Kissena Park

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Kissena Park
Kissena Park pond.jpg
A view from the eastern end of the park overlooking the largest aspect of the park, the pond.
TypePublic park
LocationFlushing, New York
Coordinates40°44′42″N 73°48′17″W / 40.74500°N 73.80472°W / 40.74500; -73.80472Coordinates: 40°44′42″N 73°48′17″W / 40.74500°N 73.80472°W / 40.74500; -73.80472
Area234.762 acres (95.005 ha)
Operated byNew York City Department of Parks and Recreation

Kissena Park is a 235-acre (95 ha) park located in the neighborhood of Flushing in the New York City borough of Queens. It is located along Kissena Creek which formerly flowed into the Flushing River.[1] It is bordered on the west by Kissena Boulevard; on the north by Rose, Oak, Underhill, and Lithonia Avenues; on the east by Fresh Meadow Lane; and on the south by Booth Memorial Avenue. The park contains the city's only remaining velodrome, a lake of the same name, two war memorials, and various playgrounds and sports fields.

The site of Kissena Park was originally part of a tree nursery operated by Samuel Parsons in the late 19th century, though parts of the park were also the site of a Long Island Rail Road line. The lake on Parsons's property was named "Kissena", which comes from the Chippewa language meaning "it is cold", "cold place", or "cool water", and the park was later named after the lake. After Parsons died in 1906, part of his former nursery was incorporated in the modern-day park. The name "Kissena Park" can also refer to a residential section of Flushing just north of the park.

Kissena Park opened in 1910, and it was incorporated into Kissena Corridor Park in the mid-1950s. Various improvement projects have been conducted during Kissena Park's history, including the addition of the velodrome in 1962 and restorations of the lake in 1942 and 1983. Subsequently, the Kissena Velodrome was restored and rededicated in 2004, and a Korean War memorial was dedicated in 2007.


Kissena Park is bounded by Booth Memorial Avenue to the south; Kissena Boulevard to the west; Rose, Oak, Underhill, and Lithonia Avenues to the north; and Fresh Meadows Lane to the east.[2] The south side of the park is mostly meadow land.[3]:5 Kissena Park contains a small lake, Kissena Lake, on the northeast corner. Formerly a wetland, it was transformed into a "bathtub lake" during a 1942 renovation.[4]:2[2][3]:6 A freshwater marsh is located on the southern shore of the lake.[3]:6 The Historic Grove is located on a 14-acre (5.7 ha) site on the north end of the park, and contains trees from a nursery that formerly occupied the park site. It contains an old-growth forest that existed prior to the park's creation.[3]:3, 8

The 400-meter (1,300 ft) Kissena Velodrome, at the center of the park, is used for track cycling[2] and is the city's only remaining bicycle track.[5] The velodrome hosts multiple bicycling programs, including Star Track.[6] The rest of the park contains various playgrounds, soccer fields, tennis courts, and baseball fields.[1] A Korean War memorial is located at a northern entrance to Kissena Park, at Parsons Boulevard and Rose Avenue.[2][7] Another memorial, a boulder with an inscription dedicated to World War I soldiers from Queens, is located on the southern shore of Kissena Lake.[3]:9[8]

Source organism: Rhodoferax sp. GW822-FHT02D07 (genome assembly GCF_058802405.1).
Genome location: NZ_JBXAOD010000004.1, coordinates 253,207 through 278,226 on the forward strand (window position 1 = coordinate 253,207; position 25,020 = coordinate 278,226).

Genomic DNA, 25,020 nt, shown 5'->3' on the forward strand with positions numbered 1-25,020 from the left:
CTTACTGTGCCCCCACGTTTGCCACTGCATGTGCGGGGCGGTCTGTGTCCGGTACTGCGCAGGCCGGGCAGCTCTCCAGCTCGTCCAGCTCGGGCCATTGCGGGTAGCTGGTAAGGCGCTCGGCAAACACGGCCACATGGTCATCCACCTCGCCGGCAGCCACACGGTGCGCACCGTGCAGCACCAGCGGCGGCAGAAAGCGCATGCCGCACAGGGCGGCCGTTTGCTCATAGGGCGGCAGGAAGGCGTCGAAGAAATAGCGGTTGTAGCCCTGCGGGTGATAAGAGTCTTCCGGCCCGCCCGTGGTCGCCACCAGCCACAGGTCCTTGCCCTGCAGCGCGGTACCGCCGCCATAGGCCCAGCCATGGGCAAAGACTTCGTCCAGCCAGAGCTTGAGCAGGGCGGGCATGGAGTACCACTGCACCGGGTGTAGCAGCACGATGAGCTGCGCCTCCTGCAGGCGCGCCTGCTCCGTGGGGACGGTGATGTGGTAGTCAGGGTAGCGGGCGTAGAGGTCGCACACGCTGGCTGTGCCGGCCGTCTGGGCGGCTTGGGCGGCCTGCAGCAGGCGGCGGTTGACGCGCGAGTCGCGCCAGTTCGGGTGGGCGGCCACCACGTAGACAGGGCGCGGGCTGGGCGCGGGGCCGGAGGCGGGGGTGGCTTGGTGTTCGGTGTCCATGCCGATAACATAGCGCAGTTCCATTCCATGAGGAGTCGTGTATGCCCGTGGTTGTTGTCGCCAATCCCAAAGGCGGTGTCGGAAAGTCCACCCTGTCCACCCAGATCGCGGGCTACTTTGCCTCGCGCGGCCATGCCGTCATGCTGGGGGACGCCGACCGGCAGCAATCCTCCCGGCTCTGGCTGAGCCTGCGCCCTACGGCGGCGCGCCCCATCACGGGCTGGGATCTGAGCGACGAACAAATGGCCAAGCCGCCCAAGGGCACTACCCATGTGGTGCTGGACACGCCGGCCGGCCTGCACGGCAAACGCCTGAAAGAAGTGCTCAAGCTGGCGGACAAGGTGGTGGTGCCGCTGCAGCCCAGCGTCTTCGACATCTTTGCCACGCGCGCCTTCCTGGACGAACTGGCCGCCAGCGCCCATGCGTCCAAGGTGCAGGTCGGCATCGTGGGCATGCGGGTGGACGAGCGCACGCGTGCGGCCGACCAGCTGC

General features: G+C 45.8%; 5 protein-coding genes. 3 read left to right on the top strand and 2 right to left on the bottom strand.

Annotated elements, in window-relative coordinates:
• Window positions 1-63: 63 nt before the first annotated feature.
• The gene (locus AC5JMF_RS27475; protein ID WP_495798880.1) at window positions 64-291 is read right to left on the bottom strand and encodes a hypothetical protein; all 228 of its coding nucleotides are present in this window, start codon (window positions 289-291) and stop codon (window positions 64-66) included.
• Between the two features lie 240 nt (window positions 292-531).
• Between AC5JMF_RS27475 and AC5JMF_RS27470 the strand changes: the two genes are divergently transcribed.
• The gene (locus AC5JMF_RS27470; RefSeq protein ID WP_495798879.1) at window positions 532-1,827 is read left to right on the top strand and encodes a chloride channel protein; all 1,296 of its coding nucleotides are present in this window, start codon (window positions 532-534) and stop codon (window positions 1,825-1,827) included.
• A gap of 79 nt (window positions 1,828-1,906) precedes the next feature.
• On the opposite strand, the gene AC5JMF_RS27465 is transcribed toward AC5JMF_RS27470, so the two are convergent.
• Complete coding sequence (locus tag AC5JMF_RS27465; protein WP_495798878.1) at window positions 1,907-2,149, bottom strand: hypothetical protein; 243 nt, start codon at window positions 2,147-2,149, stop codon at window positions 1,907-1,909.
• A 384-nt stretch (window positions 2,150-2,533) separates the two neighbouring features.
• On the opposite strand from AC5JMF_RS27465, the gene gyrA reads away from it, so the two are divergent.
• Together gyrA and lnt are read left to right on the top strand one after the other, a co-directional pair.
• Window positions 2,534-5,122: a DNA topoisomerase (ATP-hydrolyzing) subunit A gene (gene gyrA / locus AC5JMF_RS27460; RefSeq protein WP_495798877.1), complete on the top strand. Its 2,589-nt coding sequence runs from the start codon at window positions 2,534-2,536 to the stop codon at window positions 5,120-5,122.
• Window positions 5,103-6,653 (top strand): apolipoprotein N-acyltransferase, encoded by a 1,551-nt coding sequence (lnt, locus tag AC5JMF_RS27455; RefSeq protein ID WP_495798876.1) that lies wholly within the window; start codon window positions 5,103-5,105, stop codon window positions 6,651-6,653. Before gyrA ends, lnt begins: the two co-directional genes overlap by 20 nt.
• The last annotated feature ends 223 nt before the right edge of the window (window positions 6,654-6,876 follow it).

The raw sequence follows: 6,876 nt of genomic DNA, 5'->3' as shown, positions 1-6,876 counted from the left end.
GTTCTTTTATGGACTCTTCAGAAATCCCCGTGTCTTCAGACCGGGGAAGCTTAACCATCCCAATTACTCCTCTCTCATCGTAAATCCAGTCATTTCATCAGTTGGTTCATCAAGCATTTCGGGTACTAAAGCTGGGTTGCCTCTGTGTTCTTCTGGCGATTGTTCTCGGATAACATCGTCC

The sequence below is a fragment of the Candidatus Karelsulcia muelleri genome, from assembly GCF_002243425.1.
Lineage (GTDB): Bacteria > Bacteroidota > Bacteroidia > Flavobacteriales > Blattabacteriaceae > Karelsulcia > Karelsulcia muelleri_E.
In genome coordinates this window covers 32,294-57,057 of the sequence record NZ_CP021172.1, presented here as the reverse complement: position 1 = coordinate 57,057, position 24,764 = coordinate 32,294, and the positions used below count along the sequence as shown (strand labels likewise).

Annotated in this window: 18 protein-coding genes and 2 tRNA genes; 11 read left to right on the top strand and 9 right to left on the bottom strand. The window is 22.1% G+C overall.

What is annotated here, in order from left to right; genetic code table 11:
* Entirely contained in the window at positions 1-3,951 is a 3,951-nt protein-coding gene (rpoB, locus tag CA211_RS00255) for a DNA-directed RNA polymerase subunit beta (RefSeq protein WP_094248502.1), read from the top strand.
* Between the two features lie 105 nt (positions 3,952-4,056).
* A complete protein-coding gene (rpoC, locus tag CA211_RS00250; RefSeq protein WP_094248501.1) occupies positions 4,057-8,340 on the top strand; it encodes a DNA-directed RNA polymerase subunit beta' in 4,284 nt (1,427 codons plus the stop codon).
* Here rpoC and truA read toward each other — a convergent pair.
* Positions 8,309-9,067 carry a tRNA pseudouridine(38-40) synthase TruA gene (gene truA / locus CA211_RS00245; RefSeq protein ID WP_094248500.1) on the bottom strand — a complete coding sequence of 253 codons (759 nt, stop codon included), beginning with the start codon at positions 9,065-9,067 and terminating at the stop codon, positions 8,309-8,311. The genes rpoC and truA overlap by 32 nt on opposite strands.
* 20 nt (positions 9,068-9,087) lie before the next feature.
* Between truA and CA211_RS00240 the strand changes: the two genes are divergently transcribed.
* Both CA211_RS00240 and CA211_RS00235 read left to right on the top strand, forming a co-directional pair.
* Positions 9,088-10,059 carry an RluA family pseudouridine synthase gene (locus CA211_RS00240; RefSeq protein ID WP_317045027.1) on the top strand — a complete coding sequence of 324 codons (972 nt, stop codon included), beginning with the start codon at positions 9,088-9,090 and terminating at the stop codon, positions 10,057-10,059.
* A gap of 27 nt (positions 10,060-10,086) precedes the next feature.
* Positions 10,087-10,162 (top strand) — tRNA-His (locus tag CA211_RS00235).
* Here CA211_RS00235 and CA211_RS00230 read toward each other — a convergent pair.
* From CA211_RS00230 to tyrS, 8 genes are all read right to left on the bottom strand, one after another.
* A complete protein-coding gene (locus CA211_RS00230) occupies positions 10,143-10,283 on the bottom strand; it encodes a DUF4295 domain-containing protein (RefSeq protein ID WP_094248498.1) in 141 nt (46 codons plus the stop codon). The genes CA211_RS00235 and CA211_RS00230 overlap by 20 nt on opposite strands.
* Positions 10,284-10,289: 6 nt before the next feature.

Kissena Park is located in the center of the Kissena Corridor Park, a mostly continuous chain of parks several miles long, and is part of the Brooklyn-Queens Greenway. The corridor, in turn, runs along the path of a former Long Island Rail Road line that was originally known as Central Railroad of Long Island.[2] A plaque commemorating the railroad is located at the northwest corner of the park.[9] Bicycle paths connect the park westward to Main Street.[10] The former Long Island Motor Parkway, now a bike path, connects Kissena Park with Cunningham Park and Alley Pond Park via the Kissena Corridor.[2]


Kissena Park and the adjacent Kissena Corridor Park are named after Kissena Lake. The word "Kissena" is from the Chippewa language meaning "it is cold", "cold place", or "cool water".[11][12][2][13][14][15] The Chippewa (Ojibwe) Native Americans are not native to the New York area, but rather to the Midwestern United States. However, the New York area was inhabited by the Canarsee and Rockaway Lenape groups, who are Algonquian peoples along with the Chippewa.[13][16]:5[4]:2[17][18] The name was given to the lake by horticulturalist Samuel Bowne Parsons (father of Samuel Parsons Jr.), who operated a nursery near the lake in the late 1800s.[2][11][12][19]

Kissena and Kissena Corridor Parks share the name with Kissena Boulevard which runs north-to-south between the two parks, and Kissena Creek, which formerly ran through the park.[19] The area of Flushing surrounding the two parks is also informally known as "Kissena Park".[14][20][21]


Dusk at Kissena Park


Kissena Park's natural features were formed during the Wisconsin glaciation, about 20,000 years ago. The site of Flushing Meadows–Corona Park, slightly west of Kissena Park, was originally part of the ancestral path of the Hudson River, and the present-day Kissena Lake was located on the eastern shore of the river.[22][3]:2 The glacier covered much of Long Island, where Queens is located, and formed a terminal moraine through the center of the island. One of these recesses became Kissena Lake.[3]:1–3[23] When the glacier receded, it created several recesses in the land, some of which were filled with water. The topography of Flushing and Northeast Queens was formed during this time, including the creation of Kissena Lake. Glaciation also created a natural source of well water for the area.[3]:1, 3[23]